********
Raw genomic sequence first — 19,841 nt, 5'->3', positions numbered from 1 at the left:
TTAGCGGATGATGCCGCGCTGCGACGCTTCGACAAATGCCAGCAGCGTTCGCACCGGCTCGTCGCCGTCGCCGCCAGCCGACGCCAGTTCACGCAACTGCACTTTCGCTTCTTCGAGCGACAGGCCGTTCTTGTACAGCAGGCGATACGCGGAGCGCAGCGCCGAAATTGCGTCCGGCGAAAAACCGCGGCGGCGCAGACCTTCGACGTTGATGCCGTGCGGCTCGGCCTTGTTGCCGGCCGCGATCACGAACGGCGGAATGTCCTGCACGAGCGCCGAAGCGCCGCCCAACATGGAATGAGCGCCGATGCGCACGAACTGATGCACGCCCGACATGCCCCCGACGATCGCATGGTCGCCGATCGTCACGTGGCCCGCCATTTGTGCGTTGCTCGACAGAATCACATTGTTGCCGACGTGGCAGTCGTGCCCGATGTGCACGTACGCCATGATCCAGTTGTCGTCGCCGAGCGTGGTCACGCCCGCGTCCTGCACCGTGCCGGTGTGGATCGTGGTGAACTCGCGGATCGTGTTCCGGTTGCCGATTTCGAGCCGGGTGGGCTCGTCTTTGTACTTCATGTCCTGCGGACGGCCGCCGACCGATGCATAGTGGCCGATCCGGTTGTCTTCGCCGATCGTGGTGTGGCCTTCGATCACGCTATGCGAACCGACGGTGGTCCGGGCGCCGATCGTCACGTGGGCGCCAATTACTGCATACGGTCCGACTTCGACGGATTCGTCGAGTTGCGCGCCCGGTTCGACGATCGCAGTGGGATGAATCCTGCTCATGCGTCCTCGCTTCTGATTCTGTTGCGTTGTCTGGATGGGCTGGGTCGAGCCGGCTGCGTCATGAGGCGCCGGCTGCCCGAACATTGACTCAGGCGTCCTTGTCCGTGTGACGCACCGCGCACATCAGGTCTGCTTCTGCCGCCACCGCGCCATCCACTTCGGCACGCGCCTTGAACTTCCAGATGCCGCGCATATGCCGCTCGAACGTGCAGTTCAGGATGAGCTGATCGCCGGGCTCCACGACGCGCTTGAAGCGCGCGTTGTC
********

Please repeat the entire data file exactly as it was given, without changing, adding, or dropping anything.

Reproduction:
Raw genomic sequence first — 19,841 nt, 5'->3', positions numbered from 1 at the left:
TTAGCGGATGATGCCGCGCTGCGACGCTTCGACAAATGCCAGCAGCGTTCGCACCGGCTCGTCGCCGTCGCCGCCAGCCGACGCCAGTTCACGCAACTGCACTTTCGCTTCTTCGAGCGACAGGCCGTTCTTGTACAGCAGGCGATACGCGGAGCGCAGCGCCGAAATTGCGTCCGGCGAAAAACCGCGGCGGCGCAGACCTTCGACGTTGATGCCGTGCGGCTCGGCCTTGTTGCCGGCCGCGATCACGAACGGCGGAATGTCCTGCACGAGCGCCGAAGCGCCGCCCAACATGGAATGAGCGCCGATGCGCACGAACTGATGCACGCCCGACATGCCCCCGACGATCGCATGGTCGCCGATCGTCACGTGGCCCGCCATTTGTGCGTTGCTCGACAGAATCACATTGTTGCCGACGTGGCAGTCGTGCCCGATGTGCACGTACGCCATGATCCAGTTGTCGTCGCCGAGCGTGGTCACGCCCGCGTCCTGCACCGTGCCGGTGTGGATCGTGGTGAACTCGCGGATCGTGTTCCGGTTGCCGATTTCGAGCCGGGTGGGCTCGTCTTTGTACTTCATGTCCTGCGGACGGCCGCCGACCGATGCATAGTGGCCGATCCGGTTGTCTTCGCCGATCGTGGTGTGGCCTTCGATCACGCTATGCGAACCGACGGTGGTCCGGGCGCCGATCGTCACGTGGGCGCCAATTACTGCATACGGTCCGACTTCGACGGATTCGTCGAGTTGCGCGCCCGGTTCGACGATCGCAGTGGGATGAATCCTGCTCATGCGTCCTCGCTTCTGATTCTGTTGCGTTGTCTGGATGGGCTGGGTCGAGCCGGCTGCGTCATGAGGCGCCGGCTGCCCGAACATTGACTCAGGCGTCCTTGTCCGTGTGACGCACCGCGCACATCAGGTCTGCTTCTGCCGCCACCGCGCCATCCACTTCGGCACGCGCCTTGAACTTCCAGATGCCGCGCATATGCCGCTCGAACGTGCAGTTCAGGATGAGCTGATCGCCGGGCTCCACGACGCGCTTGAAGCGCGCGTTGTC